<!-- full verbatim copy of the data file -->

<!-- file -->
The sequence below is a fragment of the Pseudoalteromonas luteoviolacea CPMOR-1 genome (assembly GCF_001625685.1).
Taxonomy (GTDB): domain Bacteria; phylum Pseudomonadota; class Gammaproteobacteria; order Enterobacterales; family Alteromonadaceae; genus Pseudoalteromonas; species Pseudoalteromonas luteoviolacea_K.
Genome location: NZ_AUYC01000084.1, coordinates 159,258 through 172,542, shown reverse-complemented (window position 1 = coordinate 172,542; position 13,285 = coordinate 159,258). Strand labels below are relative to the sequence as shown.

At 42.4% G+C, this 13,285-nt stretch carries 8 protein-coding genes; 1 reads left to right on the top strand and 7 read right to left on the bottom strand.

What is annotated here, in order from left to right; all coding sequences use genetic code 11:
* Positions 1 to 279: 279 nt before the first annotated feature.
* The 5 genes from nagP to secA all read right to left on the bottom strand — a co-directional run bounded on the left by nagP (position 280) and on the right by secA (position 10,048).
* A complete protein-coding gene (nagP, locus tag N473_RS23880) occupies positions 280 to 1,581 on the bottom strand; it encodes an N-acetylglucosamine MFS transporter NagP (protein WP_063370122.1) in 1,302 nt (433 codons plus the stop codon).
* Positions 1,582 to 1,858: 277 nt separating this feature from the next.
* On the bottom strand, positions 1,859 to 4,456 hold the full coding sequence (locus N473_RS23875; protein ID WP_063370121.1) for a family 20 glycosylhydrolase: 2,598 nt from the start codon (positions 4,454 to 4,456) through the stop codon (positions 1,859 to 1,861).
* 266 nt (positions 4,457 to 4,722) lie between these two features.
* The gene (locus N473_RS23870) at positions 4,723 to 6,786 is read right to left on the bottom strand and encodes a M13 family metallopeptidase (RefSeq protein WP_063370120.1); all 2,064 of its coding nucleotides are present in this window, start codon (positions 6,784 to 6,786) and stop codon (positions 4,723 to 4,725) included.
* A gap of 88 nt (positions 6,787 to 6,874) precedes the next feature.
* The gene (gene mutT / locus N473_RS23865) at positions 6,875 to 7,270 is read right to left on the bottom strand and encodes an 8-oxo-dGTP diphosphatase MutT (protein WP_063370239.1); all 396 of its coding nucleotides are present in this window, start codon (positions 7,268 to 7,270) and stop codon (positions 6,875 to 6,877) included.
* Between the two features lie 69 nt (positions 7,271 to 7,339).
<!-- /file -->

The sequence below is a fragment of the Pseudoalteromonas luteoviolacea CPMOR-1 genome (assembly GCF_001625685.1).
Taxonomy (GTDB): domain Bacteria; phylum Pseudomonadota; class Gammaproteobacteria; order Enterobacterales; family Alteromonadaceae; genus Pseudoalteromonas; species Pseudoalteromonas luteoviolacea_K.
Genome location: NZ_AUYC01000084.1, coordinates 159,258 through 172,542, shown reverse-complemented (window position 1 = coordinate 172,542; position 13,285 = coordinate 159,258). Strand labels below are relative to the sequence as shown.

At 42.4% G+C, this 13,285-nt stretch carries 8 protein-coding genes; 1 reads left to right on the top strand and 7 read right to left on the bottom strand.

What is annotated here, in order from left to right; all coding sequences use genetic code 11:
* Positions 1 to 279: 279 nt before the first annotated feature.
* The 5 genes from nagP to secA all read right to left on the bottom strand — a co-directional run bounded on the left by nagP (position 280) and on the right by secA (position 10,048).
* A complete protein-coding gene (nagP, locus tag N473_RS23880) occupies positions 280 to 1,581 on the bottom strand; it encodes an N-acetylglucosamine MFS transporter NagP (protein WP_063370122.1) in 1,302 nt (433 codons plus the stop codon).
* Positions 1,582 to 1,858: 277 nt separating this feature from the next.
* On the bottom strand, positions 1,859 to 4,456 hold the full coding sequence (locus N473_RS23875; protein ID WP_063370121.1) for a family 20 glycosylhydrolase: 2,598 nt from the start codon (positions 4,454 to 4,456) through the stop codon (positions 1,859 to 1,861).
* 266 nt (positions 4,457 to 4,722) lie between these two features.
* The gene (locus N473_RS23870) at positions 4,723 to 6,786 is read right to left on the bottom strand and encodes a M13 family metallopeptidase (RefSeq protein WP_063370120.1); all 2,064 of its coding nucleotides are present in this window, start codon (positions 6,784 to 6,786) and stop codon (positions 4,723 to 4,725) included.
* A gap of 88 nt (positions 6,787 to 6,874) precedes the next feature.
* The gene (gene mutT / locus N473_RS23865) at positions 6,875 to 7,270 is read right to left on the bottom strand and encodes an 8-oxo-dGTP diphosphatase MutT (protein WP_063370239.1); all 396 of its coding nucleotides are present in this window, start codon (positions 7,268 to 7,270) and stop codon (positions 6,875 to 6,877) included.
* Between the two features lie 69 nt (positions 7,271 to 7,339).